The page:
Manichaeism was founded by Mani (216–274 AD) at the beginning of the Sasanian Empire (224–651 AD) and quickly spread from the Roman Empire to China. Mani believed that he was the Paraclete whose manifestation was heralded by Jesus Christ. Accordingly, he revealed the truth and instructed his disciples to write it down so that people could be guided, benefit from it, and be freed. His wisdom was great and full of symbolism that stimulated thought, guiding people towards deeper contemplation. To gain access to the revealed truth, Mani used both words and images, instructing his wisdom through books and adorning them with colors so that both literate and illiterate people could learn from them. He composed seven canonical books and created a Picture-book, “Ardahang,” which described his complex teachings with images and motifs. Mani is considered to be the founder of picture books in the history of Iranian art.
The first primary Manichaean sources are known to scholars derived from the Turfan region of East Central Asia, which turned out to be the richest sources of Manichaean texts and art. Buried under sand in the ruins of mud-brick buildings, or deposited in sealed storage areas built into cave walls or stupas, these artifacts laid in wait for centuries. Finally, the Prussian expedition discovered them at the beginning of the 20th century. Following the returns of each of the four expeditions between 1904 and 1912, German scholars secured and organized the remains and began work on publishing their findings. The materials brought back by the Prussian expeditions are housed in two Turfan collections in Berlin. The artistic one belongs to the collection of the Berlin State Museums of Prussian Cultural Heritage Foundation and is housed in the Museum of Asian Art . The texts are possessed by The Berlin-Brandenburg Academy of Sciences and Humanities and reside in the Berlin State Library of the Prussian Cultural Heritage Foundation.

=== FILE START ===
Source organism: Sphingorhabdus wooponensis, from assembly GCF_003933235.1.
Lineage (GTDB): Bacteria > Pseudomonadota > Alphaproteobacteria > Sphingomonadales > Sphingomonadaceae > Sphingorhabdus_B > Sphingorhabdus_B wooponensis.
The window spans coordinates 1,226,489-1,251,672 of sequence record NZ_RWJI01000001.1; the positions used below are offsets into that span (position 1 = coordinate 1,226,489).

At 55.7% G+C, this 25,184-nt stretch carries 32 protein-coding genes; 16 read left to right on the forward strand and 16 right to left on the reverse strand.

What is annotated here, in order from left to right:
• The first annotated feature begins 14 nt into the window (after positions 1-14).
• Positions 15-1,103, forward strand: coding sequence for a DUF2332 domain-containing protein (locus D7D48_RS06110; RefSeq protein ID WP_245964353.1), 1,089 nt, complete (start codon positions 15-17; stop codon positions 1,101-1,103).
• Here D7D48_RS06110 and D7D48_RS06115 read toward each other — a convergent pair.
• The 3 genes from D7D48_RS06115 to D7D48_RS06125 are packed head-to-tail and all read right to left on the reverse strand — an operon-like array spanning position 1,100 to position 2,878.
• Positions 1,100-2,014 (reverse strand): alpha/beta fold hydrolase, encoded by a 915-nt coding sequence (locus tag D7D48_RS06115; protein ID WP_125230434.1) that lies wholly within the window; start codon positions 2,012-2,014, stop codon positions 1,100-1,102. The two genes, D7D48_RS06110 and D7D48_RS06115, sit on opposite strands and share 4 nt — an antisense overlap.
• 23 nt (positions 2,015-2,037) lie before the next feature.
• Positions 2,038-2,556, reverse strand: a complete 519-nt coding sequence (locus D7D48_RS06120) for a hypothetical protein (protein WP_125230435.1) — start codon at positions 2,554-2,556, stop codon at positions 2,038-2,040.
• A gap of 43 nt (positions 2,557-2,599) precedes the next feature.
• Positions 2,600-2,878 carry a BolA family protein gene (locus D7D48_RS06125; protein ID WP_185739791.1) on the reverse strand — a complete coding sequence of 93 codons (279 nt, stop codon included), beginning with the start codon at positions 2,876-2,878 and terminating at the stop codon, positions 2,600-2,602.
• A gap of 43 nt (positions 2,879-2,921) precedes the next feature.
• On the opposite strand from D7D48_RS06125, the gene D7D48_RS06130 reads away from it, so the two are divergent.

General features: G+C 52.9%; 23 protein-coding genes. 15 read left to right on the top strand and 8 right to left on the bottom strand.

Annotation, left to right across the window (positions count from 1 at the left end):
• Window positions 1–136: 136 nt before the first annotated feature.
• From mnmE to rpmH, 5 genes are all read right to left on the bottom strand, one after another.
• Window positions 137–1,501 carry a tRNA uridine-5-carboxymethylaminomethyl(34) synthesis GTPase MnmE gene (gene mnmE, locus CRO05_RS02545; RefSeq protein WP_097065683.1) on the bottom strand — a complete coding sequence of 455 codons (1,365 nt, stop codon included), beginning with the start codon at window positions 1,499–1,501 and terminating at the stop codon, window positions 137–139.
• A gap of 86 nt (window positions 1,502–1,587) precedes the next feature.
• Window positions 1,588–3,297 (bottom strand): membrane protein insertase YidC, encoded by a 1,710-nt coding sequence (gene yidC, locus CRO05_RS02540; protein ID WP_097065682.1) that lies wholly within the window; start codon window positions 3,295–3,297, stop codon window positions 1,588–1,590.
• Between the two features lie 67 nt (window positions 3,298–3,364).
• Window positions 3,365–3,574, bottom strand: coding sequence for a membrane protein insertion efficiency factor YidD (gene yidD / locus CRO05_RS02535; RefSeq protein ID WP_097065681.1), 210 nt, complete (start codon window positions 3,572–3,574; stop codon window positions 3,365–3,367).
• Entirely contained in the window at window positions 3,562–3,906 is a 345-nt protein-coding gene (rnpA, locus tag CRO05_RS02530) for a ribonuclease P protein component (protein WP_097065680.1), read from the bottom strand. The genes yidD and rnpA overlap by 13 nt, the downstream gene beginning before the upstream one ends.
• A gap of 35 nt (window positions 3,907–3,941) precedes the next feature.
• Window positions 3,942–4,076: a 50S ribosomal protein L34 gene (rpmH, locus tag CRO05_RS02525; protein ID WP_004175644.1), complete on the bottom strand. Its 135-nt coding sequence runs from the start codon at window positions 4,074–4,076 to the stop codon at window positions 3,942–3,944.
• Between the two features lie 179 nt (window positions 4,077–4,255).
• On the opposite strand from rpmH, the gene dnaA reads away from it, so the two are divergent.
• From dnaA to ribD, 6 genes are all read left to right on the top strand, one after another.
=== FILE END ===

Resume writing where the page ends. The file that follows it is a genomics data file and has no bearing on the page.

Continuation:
The first research on Manichaean illuminated pieces, known as Manichean art, was conducted by Albert von Le Coq (1860–1930). Subsequently, further research uncovered significant aspects of this religion and documented features of its artistic culture. The most significant work written in the subject was done by Zsuzsanna Gulácsi, a board member of the International Association of Manichaean Studies. In 2001, she made available to researchers all 94 pieces of Manichaean art from Turfan, which are kept in the two Berlin collections, along with scientific analyses (Brepols). The book “Manichaean art in Berlin collections”is divided into two parts. The first part is divided into four categories according to the media: Illuminated books, Book bindings, Textiles, and Wall paintings. The second part, which is the appendices, contains the Texts (Middle Iranian and Turkic texts associated with Manichaean art written by Jason David BeDuhn), Items with missing parts, Regrouped fragments, Items of unconfirmed Manichaean origin, and Assigning the elements of the Manichaean artistic corpus. Recently, the book has been translated into Persian by Sonia Mirzaie and published by the Iranian Academy of Arts, Iran (2023).
© of images of the art pieces and the English cover: Zsuzsanna Gulácsi
© of image of the Persian cover: Sonia Mirzaie